A concentrator 42 may have a somewhat U-shaped configuration, as illustrated particularly in FIG. 4. One arm 44 of concentrator 42 extends within chamber 20 along one side thereof and between the housing and Hall effect circuit 24. Thus, the concentrator, which is preferably formed of steel or the like, is useful in concentrating the magnetic flux as will be described in more detail hereinafter. The base of concentrator 42 is indicated at 46 and extends through an upper portion of opening 36 in plunger 18, and when the switch is in the unoperated position of FIG. 4, portion 46 is directly in contact with permanent magnet 38. The opposite arm 48 of concentrator 42 extends outwardly through an opening 50 in housing 16 for attachment to printed circuit board 10. Thus, the concentrator may provide a secure means of attaching the switch to a printed circuit board.
The switch may be completed by a coil spring 52 surrounding cylindrical portion 28 of plunger 18, with the upper coil of the spring bearing against the bottom surface of body portion 32 of the plunger and the lower coil of the spring resting upon shelf 22 of housing 16.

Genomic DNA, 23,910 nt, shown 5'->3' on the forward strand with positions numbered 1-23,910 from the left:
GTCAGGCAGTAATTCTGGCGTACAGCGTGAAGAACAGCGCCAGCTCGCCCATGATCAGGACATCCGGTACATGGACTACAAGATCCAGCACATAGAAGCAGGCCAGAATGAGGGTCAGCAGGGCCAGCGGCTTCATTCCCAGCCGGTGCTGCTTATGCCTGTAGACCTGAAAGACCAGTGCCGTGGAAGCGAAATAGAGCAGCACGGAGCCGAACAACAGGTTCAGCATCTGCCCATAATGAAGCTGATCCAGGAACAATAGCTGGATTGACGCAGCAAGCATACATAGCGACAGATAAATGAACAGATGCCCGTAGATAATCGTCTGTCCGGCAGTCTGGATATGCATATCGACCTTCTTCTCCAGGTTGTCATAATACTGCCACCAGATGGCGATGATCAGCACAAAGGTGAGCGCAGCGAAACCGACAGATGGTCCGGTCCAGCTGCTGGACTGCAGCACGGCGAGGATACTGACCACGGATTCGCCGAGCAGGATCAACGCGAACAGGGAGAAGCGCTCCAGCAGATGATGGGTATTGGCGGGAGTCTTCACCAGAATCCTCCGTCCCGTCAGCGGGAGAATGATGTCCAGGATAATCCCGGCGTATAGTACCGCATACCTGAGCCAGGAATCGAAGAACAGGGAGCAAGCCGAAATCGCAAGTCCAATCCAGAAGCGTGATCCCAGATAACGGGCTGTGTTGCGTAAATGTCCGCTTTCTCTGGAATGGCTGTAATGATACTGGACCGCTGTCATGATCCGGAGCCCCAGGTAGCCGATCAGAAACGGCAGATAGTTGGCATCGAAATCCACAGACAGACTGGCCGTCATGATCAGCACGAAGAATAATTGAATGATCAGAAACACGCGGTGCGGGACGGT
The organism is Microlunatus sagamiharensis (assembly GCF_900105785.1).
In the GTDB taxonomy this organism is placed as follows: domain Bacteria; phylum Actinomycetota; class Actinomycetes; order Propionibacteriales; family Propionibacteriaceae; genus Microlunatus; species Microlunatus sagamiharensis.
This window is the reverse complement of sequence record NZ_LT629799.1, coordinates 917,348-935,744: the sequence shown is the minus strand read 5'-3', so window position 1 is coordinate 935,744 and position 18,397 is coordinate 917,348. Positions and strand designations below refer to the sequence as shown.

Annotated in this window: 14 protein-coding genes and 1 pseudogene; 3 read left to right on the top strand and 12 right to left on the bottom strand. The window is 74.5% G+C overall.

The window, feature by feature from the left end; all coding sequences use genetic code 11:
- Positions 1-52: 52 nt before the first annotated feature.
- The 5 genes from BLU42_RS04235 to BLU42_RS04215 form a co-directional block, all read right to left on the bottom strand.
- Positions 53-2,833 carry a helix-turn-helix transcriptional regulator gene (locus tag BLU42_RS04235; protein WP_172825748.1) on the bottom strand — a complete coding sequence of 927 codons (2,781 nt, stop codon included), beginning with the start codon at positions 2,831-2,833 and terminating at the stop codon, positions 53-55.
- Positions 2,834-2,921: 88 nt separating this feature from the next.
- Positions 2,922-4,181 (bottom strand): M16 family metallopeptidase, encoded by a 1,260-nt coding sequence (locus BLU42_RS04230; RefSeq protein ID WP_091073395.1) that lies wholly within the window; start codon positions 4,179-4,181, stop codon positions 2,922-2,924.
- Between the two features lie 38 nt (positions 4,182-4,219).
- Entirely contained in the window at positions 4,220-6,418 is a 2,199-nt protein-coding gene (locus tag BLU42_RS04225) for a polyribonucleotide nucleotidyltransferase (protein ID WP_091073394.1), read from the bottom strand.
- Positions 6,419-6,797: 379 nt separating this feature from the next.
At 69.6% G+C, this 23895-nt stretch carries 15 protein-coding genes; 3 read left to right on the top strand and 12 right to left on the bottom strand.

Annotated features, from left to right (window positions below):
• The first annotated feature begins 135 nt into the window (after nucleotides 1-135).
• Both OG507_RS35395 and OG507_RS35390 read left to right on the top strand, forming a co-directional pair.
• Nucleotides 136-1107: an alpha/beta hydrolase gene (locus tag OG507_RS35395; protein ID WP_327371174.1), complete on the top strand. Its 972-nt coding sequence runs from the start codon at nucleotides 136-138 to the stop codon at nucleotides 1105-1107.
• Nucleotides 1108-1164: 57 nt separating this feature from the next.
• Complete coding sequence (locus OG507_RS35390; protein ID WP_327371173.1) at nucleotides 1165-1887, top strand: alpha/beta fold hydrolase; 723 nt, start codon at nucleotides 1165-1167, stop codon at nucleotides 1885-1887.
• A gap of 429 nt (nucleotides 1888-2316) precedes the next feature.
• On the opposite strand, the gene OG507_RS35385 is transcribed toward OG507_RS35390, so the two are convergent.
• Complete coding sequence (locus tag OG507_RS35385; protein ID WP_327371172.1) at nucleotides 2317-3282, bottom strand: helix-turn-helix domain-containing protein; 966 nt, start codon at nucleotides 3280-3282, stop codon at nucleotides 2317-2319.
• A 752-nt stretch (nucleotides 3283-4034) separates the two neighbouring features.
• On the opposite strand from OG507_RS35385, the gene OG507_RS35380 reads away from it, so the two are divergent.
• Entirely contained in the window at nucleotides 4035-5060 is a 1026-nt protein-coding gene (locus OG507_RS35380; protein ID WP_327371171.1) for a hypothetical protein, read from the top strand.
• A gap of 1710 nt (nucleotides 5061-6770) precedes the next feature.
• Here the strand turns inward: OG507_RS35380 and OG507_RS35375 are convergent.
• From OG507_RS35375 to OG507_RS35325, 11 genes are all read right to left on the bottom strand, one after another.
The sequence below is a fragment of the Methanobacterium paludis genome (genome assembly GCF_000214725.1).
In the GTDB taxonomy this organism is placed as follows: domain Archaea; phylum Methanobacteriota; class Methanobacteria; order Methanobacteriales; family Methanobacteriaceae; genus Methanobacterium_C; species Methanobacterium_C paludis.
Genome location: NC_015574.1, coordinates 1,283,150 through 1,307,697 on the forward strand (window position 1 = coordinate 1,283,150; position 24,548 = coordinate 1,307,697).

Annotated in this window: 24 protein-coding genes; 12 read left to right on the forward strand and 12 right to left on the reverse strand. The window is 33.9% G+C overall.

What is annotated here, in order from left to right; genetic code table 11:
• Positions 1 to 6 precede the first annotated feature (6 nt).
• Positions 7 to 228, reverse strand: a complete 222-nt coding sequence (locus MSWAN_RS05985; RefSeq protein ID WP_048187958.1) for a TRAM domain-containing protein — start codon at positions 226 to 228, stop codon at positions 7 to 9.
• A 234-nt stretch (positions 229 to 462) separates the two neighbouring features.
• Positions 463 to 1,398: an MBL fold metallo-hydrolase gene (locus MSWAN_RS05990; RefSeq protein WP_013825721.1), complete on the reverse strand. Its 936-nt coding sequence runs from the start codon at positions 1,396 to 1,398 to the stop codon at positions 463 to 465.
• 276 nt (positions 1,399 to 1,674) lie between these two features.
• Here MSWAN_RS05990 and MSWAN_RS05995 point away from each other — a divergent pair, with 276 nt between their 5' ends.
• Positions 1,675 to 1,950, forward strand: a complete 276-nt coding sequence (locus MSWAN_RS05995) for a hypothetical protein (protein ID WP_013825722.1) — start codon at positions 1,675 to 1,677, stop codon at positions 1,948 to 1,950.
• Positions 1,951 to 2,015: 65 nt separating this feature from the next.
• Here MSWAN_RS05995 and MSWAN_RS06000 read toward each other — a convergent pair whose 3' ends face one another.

The unoperated position of the switch is illustrated in FIG. 4. Permanent magnet 38 is in contact with concentrator portion 46. When the operating portion 34 of the plunger is pushed downwardly, as is conventional in pushbutton switches, there will be a feel, commonly called a "tactile feel", of the switch being operated as the magnet breaks away from the concentrator. This has the distinct advantage of letting the operator know that in fact the switch has been operated. This is particularly helpful in miniature switches in which the stroke of the switch is quite small. As plunger 18 is moved into housing 16, magnet 38 will be moved to a position where it is directly opposite Hall effect circuit 24. The presence of the magnetic field adjacent the sensing circuit will cause an output from the sensing circuit on terminals 14, which output may be used in a conventional manner. The presence of concentrator portion 44 behind Hall effect sensing circuit 24 has the effect of concentrating the lines of force of the magnet directly through the Hall chip. Thus, a weaker magnet than normal may be used to provide the same output as the concentrator tends to cause substantially all of the lines of force of the magnet to be directed through chip 24.